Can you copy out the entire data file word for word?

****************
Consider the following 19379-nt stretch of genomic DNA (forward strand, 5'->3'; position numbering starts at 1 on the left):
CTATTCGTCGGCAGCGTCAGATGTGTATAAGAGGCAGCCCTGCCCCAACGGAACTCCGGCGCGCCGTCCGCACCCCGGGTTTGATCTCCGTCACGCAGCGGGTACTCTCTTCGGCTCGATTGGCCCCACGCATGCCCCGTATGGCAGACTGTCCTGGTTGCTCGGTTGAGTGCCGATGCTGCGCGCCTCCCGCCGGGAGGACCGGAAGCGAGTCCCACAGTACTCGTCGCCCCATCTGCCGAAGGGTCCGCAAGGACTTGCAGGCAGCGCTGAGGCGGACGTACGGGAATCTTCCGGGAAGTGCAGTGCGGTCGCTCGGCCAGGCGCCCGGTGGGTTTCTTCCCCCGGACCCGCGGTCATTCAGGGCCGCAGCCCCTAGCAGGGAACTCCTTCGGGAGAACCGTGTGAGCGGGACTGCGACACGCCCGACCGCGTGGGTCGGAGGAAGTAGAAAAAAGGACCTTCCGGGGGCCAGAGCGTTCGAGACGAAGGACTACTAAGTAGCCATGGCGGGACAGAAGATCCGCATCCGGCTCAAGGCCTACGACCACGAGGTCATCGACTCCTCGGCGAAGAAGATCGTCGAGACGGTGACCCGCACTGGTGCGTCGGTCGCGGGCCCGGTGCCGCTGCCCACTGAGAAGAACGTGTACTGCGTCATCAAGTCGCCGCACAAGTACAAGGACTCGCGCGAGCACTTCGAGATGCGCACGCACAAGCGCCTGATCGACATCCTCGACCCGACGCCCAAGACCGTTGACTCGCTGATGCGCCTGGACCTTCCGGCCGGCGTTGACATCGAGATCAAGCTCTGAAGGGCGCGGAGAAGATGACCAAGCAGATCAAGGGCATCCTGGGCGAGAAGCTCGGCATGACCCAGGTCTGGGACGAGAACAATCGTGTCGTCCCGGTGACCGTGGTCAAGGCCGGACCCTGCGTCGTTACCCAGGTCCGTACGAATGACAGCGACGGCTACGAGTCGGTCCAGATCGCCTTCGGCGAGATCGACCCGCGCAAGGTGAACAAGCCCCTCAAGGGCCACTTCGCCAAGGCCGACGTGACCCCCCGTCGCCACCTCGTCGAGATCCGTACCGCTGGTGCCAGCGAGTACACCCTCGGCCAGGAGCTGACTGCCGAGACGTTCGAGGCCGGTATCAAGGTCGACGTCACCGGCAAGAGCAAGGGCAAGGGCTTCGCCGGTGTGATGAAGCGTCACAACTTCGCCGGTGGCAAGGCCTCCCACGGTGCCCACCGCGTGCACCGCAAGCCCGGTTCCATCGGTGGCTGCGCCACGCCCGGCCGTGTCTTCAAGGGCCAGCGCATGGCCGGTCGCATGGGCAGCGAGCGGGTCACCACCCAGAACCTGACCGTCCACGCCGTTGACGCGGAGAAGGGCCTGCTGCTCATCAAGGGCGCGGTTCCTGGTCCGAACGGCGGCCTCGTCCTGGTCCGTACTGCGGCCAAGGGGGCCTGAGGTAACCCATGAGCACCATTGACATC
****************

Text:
Consider the following 19379-nt stretch of genomic DNA (forward strand, 5'->3'; position numbering starts at 1 on the left):
CTATTCGTCGGCAGCGTCAGATGTGTATAAGAGGCAGCCCTGCCCCAACGGAACTCCGGCGCGCCGTCCGCACCCCGGGTTTGATCTCCGTCACGCAGCGGGTACTCTCTTCGGCTCGATTGGCCCCACGCATGCCCCGTATGGCAGACTGTCCTGGTTGCTCGGTTGAGTGCCGATGCTGCGCGCCTCCCGCCGGGAGGACCGGAAGCGAGTCCCACAGTACTCGTCGCCCCATCTGCCGAAGGGTCCGCAAGGACTTGCAGGCAGCGCTGAGGCGGACGTACGGGAATCTTCCGGGAAGTGCAGTGCGGTCGCTCGGCCAGGCGCCCGGTGGGTTTCTTCCCCCGGACCCGCGGTCATTCAGGGCCGCAGCCCCTAGCAGGGAACTCCTTCGGGAGAACCGTGTGAGCGGGACTGCGACACGCCCGACCGCGTGGGTCGGAGGAAGTAGAAAAAAGGACCTTCCGGGGGCCAGAGCGTTCGAGACGAAGGACTACTAAGTAGCCATGGCGGGACAGAAGATCCGCATCCGGCTCAAGGCCTACGACCACGAGGTCATCGACTCCTCGGCGAAGAAGATCGTCGAGACGGTGACCCGCACTGGTGCGTCGGTCGCGGGCCCGGTGCCGCTGCCCACTGAGAAGAACGTGTACTGCGTCATCAAGTCGCCGCACAAGTACAAGGACTCGCGCGAGCACTTCGAGATGCGCACGCACAAGCGCCTGATCGACATCCTCGACCCGACGCCCAAGACCGTTGACTCGCTGATGCGCCTGGACCTTCCGGCCGGCGTTGACATCGAGATCAAGCTCTGAAGGGCGCGGAGAAGATGACCAAGCAGATCAAGGGCATCCTGGGCGAGAAGCTCGGCATGACCCAGGTCTGGGACGAGAACAATCGTGTCGTCCCGGTGACCGTGGTCAAGGCCGGACCCTGCGTCGTTACCCAGGTCCGTACGAATGACAGCGACGGCTACGAGTCGGTCCAGATCGCCTTCGGCGAGATCGACCCGCGCAAGGTGAACAAGCCCCTCAAGGGCCACTTCGCCAAGGCCGACGTGACCCCCCGTCGCCACCTCGTCGAGATCCGTACCGCTGGTGCCAGCGAGTACACCCTCGGCCAGGAGCTGACTGCCGAGACGTTCGAGGCCGGTATCAAGGTCGACGTCACCGGCAAGAGCAAGGGCAAGGGCTTCGCCGGTGTGATGAAGCGTCACAACTTCGCCGGTGGCAAGGCCTCCCACGGTGCCCACCGCGTGCACCGCAAGCCCGGTTCCATCGGTGGCTGCGCCACGCCCGGCCGTGTCTTCAAGGGCCAGCGCATGGCCGGTCGCATGGGCAGCGAGCGGGTCACCACCCAGAACCTGACCGTCCACGCCGTTGACGCGGAGAAGGGCCTGCTGCTCATCAAGGGCGCGGTTCCTGGTCCGAACGGCGGCCTCGTCCTGGTCCGTACTGCGGCCAAGGGGGCCTGAGGTAACCCATGAGCACCATTGACATC